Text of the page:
The Global Entrepreneurship Monitor (GEM) 2016/ 17 women’s report shows that women entrepreneurial activity globally is up by 10 percent, closing the gender gap by 5 percent since 2014.  Sub-Saharan Africa leads the way, as its female entrepreneurship rates the highest globally. 25.9 per cent of the female adult population is engaged in early-stage entrepreneurial activity in the region.

The majority of women entrepreneurs – 61.8 per cent – said they started a business because they are taking advantage of the opportunity, rather than out of necessity.

While the news that women are leading in the entrepreneurial space is exciting for us, there is sad news. A report by, drawing on a unique, nationally representative data set of entrepreneurial firms sampled from the U.S. population in 2005 and followed yearly since then demonstrate that female entrepreneurs /businesses are more likely to fail than those of their male counterparts. Reasons for this include; going into businesses spontaneously rather than as a carefully thought out plan.

The idea of starting or owning a business can be very exciting, but it is also a daunting venture which can especially take its toll on women who need to consider some special issues before taking the plunge to business.

It is thus wise to count the cost of a venture before starting. There are several things to consider before starting up a business venture as a woman, this business Clinique article will, however, look at four important issues.

Choose your employees wisely

The truth that teams have to be complementary to be functional is one that most women learn a little too late in business. Women are often concerned about how they are perceived by others and a high percentage of women do not want to be seen as difficult to work with. Hence most female entrepreneurs are afraid to speak up especially to male employees. Women in business should realize that there is hardly a way to set a boundary without making someone upset. It is important to take this into consideration especially when making employees out of very close friends and relatives.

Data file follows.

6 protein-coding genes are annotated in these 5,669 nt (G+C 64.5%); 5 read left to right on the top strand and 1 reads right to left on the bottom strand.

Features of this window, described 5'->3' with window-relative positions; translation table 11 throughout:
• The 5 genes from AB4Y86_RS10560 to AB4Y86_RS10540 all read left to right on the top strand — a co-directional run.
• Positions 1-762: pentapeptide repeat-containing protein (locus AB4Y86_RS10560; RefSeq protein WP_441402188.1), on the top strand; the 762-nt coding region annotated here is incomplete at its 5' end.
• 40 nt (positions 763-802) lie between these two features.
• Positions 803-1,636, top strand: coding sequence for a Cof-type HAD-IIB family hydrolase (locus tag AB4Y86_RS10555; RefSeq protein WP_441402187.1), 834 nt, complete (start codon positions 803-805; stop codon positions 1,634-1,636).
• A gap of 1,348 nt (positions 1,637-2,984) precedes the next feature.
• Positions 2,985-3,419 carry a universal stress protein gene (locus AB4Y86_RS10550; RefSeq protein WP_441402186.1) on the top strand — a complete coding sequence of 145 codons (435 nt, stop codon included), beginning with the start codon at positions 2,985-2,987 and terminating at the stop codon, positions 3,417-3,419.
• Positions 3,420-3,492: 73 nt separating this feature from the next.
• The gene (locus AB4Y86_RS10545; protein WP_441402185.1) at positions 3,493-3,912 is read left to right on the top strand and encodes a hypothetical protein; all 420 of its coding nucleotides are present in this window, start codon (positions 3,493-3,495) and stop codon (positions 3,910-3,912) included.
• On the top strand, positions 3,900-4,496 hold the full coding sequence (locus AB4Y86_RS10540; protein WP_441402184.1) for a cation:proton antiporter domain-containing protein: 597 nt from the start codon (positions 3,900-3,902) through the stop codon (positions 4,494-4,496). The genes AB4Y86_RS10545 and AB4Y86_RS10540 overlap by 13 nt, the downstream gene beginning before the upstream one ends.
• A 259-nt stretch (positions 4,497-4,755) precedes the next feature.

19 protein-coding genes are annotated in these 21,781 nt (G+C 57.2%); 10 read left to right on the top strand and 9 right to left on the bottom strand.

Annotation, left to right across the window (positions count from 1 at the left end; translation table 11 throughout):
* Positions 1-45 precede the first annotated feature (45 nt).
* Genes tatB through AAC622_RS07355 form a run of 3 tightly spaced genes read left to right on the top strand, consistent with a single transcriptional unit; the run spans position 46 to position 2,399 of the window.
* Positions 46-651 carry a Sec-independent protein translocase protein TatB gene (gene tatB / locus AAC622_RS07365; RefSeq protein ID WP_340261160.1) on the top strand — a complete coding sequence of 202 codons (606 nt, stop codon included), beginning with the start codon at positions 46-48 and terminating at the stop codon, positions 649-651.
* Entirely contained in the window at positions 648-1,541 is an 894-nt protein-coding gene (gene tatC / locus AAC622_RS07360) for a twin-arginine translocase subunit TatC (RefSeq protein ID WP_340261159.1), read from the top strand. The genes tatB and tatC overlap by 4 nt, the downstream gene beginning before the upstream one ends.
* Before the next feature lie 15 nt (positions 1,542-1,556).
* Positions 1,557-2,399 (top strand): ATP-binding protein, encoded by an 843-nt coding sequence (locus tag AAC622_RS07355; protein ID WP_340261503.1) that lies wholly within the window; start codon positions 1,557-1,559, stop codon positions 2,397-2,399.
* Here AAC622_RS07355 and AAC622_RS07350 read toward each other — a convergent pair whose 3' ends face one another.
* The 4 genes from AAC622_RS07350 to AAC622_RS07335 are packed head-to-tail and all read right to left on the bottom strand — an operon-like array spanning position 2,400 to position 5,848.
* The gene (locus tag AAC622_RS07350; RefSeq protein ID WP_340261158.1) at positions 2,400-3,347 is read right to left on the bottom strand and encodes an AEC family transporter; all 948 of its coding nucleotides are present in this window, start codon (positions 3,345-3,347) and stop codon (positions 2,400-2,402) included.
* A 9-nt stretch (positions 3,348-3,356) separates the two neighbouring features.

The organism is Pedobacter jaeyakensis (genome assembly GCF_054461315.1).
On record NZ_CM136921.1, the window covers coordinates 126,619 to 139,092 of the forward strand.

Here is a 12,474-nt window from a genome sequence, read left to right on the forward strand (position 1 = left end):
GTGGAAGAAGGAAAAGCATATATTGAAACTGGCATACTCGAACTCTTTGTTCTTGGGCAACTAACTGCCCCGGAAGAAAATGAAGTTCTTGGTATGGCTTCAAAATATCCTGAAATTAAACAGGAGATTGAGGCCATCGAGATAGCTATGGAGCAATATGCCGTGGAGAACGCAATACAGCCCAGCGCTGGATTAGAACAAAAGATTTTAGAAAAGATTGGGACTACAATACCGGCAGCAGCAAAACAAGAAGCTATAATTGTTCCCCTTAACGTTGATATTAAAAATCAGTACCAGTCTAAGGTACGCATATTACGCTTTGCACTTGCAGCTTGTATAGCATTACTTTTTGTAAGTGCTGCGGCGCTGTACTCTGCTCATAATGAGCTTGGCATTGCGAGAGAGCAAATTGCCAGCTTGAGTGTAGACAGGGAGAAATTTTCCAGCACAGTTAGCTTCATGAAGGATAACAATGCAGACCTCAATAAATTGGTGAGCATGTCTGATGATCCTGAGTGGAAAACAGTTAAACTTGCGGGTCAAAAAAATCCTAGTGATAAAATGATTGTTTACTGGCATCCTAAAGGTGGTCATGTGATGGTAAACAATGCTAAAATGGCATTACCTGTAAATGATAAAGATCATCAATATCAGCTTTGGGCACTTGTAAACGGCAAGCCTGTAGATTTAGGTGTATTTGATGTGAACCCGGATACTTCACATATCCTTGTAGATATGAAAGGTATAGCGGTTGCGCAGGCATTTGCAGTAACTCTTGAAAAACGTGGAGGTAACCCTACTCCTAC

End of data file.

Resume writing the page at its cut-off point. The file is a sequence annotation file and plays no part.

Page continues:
Will it be easy to tell your brother-in-law you are considering employing that his job is not satisfactory? Can you comfortably query your best friends’ daughter without having that guilt trip when you meet with her parent, your friend? If you are one who can comfortably separate your professional and personal life without having to fight with emotions, go for it. But if you belong to the other group who will always pause to consider how great business decisions will affect personal relationships, then the rule of thumb should always be “Do not hire anyone you cannot fire’’.

Think carefully about the team you want to take off with before starting.

Be convinced of your motive for going into that business

Are you passionate about the business venture? do you see a need and want to meet it? is it profitable in your area?  or are you just jealous of the attention people in the sector are getting and feel you deserve some of the limelight too?

Honestly ask yourself why you are going into that business, keeping in mind, what success looks like for you.

Remember that your business should fit into your vision for your life, not the other way around. So, before you begin your business, honestly consider if you’re truly interested in living the life of an entrepreneur and consider if your motive for starting that business fits into what success means for you.

Consider Family

If you are considering starting a business, you need to also count the cost in terms of commitment to family. Women are usually the primary caregivers to children and ill family members and thus need to thoroughly think this through before choosing to start or when considering the type of business venture to take up.

Issues such as delaying marriage or having a baby or moving to a new city to start up a family should all be carefully weighed in when making this consideration.

Most of the stress that comes with being a female business owner can be alleviated with careful planning and forethought.

Be Battle Ready

Starting a business is definitely going to be trial by fire. You will be stretched and challenged in ways you would never have imagined. It is very important thus for any female considering going into business to be ‘’battle-ready’’. You will now be responsible not just for yourself but also for the livelihood of your team. There will be naysayers and those just waiting to say ‘’I told you so’’. 

Constantly reminding yourself of why you ventured into the business in the first place will always help you stay battle-ready.

Kembet Bolton

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